Earlier this year, we partnered with Black and Brilliant to launch an Artificial Intelligence Accelerator program, aimed at upskilling the next generation of AI superstars. Over the course of ten weeks, participants explored topics like responsible AI and social justice, the business of AI, programming and data engineering, and more with mentorship and coaching from industry experts.
We’re excited to share with you some of the key highlights from the program.
Spotlighting the role of Data Engineer
When it comes to the world of AI, data engineers play an important role in getting machine learning models into production. And AI Accelerator learners were able to get insights into the role of the data engineer from accelerator coaches.
“We work with [data scientists] to understand what they’re trying to build. And we help them set up the foundations. Then we work with them — when they’ve actually built the models — to take what they’ve built and deploy it,” explains Nana Essuman, Director of Data Engineering at Condé Nast.
What does it take to become a data engineer? The coaches walked learners through the core skills that data engineers need to know, including data processing, data storage, containerization, caching, and more.
For aspiring data engineers who are just starting out, Femi Anthony, a Lead Data Engineer at Capital One, shares his advice: “I would learn Python, take some introduction to data science courses, and make sure you have a GitHub presence. There are lots of open data sets out there. Use the skills that you’ve learned to come up with some sort of project that you can put on GitHub and advertise your skills. That way, you’re reinforcing what you’re learning. And because you’re learning by doing, you get the actual practical experience.”
To learn more about this role and how it differs from that of a Data Scientist, check out our article on data science vs. data engineering.
Diving into AI and cybersecurity
Participants also got to learn about AI and cybersecurity. Coach Ruth Ikwu dove deep into the world of cybersecurity, and explored possible career paths for anyone interested in this space in a session over Zoom. Ruth is a Research Associate at Cardiff University’s Center for Cyber Security Research and works as a data engineer.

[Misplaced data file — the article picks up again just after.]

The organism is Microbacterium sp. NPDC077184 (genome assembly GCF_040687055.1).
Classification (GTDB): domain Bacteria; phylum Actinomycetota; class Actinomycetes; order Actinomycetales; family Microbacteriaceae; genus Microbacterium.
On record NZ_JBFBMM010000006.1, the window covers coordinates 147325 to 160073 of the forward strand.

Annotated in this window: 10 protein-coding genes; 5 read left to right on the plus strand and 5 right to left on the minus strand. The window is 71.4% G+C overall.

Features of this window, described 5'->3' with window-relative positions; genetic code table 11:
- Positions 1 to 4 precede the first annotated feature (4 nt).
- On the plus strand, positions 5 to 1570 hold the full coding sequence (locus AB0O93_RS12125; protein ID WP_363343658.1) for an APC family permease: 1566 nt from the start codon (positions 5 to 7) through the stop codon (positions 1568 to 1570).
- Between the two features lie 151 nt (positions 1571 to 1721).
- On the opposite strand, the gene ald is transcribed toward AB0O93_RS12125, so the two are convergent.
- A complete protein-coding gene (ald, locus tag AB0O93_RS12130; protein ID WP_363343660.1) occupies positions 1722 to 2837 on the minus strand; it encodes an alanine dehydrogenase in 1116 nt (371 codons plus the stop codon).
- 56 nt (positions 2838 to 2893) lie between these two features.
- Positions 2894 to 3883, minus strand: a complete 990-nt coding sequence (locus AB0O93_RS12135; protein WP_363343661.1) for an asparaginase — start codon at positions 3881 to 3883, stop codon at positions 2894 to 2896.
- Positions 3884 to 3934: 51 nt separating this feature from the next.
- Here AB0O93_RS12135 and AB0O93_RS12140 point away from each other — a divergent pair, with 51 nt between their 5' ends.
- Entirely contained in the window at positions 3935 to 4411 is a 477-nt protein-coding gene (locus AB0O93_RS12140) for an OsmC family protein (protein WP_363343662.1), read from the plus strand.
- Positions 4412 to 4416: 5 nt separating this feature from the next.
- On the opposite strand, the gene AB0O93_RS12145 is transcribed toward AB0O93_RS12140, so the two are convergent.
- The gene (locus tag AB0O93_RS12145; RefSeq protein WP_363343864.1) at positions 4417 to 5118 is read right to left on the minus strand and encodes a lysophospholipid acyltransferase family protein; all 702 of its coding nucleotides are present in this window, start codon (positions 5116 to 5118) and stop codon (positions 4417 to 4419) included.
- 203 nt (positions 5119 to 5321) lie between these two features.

Ruth explained the current approach to cybersecurity, called proactive cyber defense. “The proactive approach seeks to understand hacker behavioral intent, and the use patterns in previous attacks and new occurrences. And then you develop models that rely on previously observed data to establish norms for your network and search for deviations from the norm,” Ruth says.
But when it comes to predicting cyber attacks, there’s still progress to be made. “We are still not able to predict cyber attacks happening in the future. Organizations are more interested in solutions that help them either reduce response time — that is, time between when we find out that we have been attacked, and when we’re able to start mitigating against that attack. Or they want to use their cyber resources more efficiently,” Ruth explains.
For anyone interested in pursuing a career in AI and cybersecurity, Ruth shares that you’ll need to know about hacking, math and statistics, machine learning and data science, and have some domain knowledge (like knowing how to implement machine learning models without breaking the law). Key roles in this field include AI and Cyber Security Researcher and Threat Intelligence Analyst.
If you’re interested in this field, check out our Introduction to Cybersecurity course.
Storytelling with data visualization
Learners also attended a panel discussion in which designers and data visualization experts looked at different ways to present data, and the skills needed for working on data-related projects in any domain.
What are the most important things for data scientists to keep in mind when presenting data? “You should just look at it and get what the story is. You shouldn’t have to analyze the fact that it is a large amount of data being presented to you. Simplicity and legibility — to me, those are the big things,” says Marc Maleh, GVP of Emerging Experiences at Huge.
When it comes to creating interactive experiences, Erick Gaston, a UX Designer at Google, explains that there are a lot more factors to consider when presenting data: “It’s one thing if you’re working on a print project, and you’re creating something for a magazine or an article, because it’s static. But once you introduce that interactivity, there’s a lot of other factors that will come into play about how to make that experience more effective. If you have a really large dataset, you can’t display everything at the same time. So how do you make those decisions about what you filter, what you display, how you build consistency, and how your data works across devices?”
Large projects can require collaboration across domains like engineering, data, product, design, and research. Mahir Yuvaz, Director of Engineering at Etsy, shares some of the hard and soft skills to know for successful collaboration. These include hard skills like data engineering, insight generation, and system design. And soft skills such as being a data ambassador, storytelling, and ethics. “These are important for running any type of project in any domain,” Mahir says.
Interested in learning more? Visit the Black and Brilliant website or join The Black and Brilliant Advocacy Network on LinkedIn to stay in the loop! And if you’re interested in learning more about AI, machine learning, and data science, check out our Data Scientist Career Path, which AI Accelerator participants worked through during the program.